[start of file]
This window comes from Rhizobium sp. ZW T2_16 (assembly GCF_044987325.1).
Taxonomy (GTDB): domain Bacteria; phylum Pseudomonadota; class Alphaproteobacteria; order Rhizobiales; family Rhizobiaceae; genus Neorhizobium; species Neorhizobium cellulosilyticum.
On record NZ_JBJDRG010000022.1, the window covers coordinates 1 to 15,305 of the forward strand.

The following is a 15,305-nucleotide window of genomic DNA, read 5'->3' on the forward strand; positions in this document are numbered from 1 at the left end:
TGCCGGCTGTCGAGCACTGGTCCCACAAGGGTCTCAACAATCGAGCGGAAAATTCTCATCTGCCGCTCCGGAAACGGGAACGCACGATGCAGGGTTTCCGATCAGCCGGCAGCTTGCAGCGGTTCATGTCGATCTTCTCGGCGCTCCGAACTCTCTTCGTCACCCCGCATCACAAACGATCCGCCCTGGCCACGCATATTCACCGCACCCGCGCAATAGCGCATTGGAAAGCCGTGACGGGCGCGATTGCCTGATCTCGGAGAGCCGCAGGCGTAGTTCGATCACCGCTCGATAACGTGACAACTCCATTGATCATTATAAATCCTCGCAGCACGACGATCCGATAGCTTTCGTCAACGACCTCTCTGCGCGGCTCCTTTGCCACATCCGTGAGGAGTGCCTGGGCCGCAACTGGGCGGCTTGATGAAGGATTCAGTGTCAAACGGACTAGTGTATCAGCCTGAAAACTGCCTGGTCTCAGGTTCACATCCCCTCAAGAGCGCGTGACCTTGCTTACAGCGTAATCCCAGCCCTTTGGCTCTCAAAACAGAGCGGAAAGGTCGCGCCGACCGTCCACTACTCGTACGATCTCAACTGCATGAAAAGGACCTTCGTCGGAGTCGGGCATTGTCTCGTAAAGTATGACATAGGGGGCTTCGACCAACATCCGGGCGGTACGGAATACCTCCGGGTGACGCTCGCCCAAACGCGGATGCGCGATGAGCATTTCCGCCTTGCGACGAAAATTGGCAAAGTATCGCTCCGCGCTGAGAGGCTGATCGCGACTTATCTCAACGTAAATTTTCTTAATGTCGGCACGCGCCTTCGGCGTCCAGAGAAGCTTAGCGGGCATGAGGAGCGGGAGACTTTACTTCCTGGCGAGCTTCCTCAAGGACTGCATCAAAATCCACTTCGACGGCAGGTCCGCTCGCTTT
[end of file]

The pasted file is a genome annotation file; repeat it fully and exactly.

This window comes from Rhizobium sp. ZW T2_16 (assembly GCF_044987325.1).
Taxonomy (GTDB): domain Bacteria; phylum Pseudomonadota; class Alphaproteobacteria; order Rhizobiales; family Rhizobiaceae; genus Neorhizobium; species Neorhizobium cellulosilyticum.
On record NZ_JBJDRG010000022.1, the window covers coordinates 1 to 15,305 of the forward strand.

The following is a 15,305-nucleotide window of genomic DNA, read 5'->3' on the forward strand; positions in this document are numbered from 1 at the left end:
TGCCGGCTGTCGAGCACTGGTCCCACAAGGGTCTCAACAATCGAGCGGAAAATTCTCATCTGCCGCTCCGGAAACGGGAACGCACGATGCAGGGTTTCCGATCAGCCGGCAGCTTGCAGCGGTTCATGTCGATCTTCTCGGCGCTCCGAACTCTCTTCGTCACCCCGCATCACAAACGATCCGCCCTGGCCACGCATATTCACCGCACCCGCGCAATAGCGCATTGGAAAGCCGTGACGGGCGCGATTGCCTGATCTCGGAGAGCCGCAGGCGTAGTTCGATCACCGCTCGATAACGTGACAACTCCATTGATCATTATAAATCCTCGCAGCACGACGATCCGATAGCTTTCGTCAACGACCTCTCTGCGCGGCTCCTTTGCCACATCCGTGAGGAGTGCCTGGGCCGCAACTGGGCGGCTTGATGAAGGATTCAGTGTCAAACGGACTAGTGTATCAGCCTGAAAACTGCCTGGTCTCAGGTTCACATCCCCTCAAGAGCGCGTGACCTTGCTTACAGCGTAATCCCAGCCCTTTGGCTCTCAAAACAGAGCGGAAAGGTCGCGCCGACCGTCCACTACTCGTACGATCTCAACTGCATGAAAAGGACCTTCGTCGGAGTCGGGCATTGTCTCGTAAAGTATGACATAGGGGGCTTCGACCAACATCCGGGCGGTACGGAATACCTCCGGGTGACGCTCGCCCAAACGCGGATGCGCGATGAGCATTTCCGCCTTGCGACGAAAATTGGCAAAGTATCGCTCCGCGCTGAGAGGCTGATCGCGACTTATCTCAACGTAAATTTTCTTAATGTCGGCACGCGCCTTCGGCGTCCAGAGAAGCTTAGCGGGCATGAGGAGCGGGAGACTTTACTTCCTGGCGAGCTTCCTCAAGGACTGCATCAAAATCCACTTCGACGGCAGGTCCGCTCGCTTT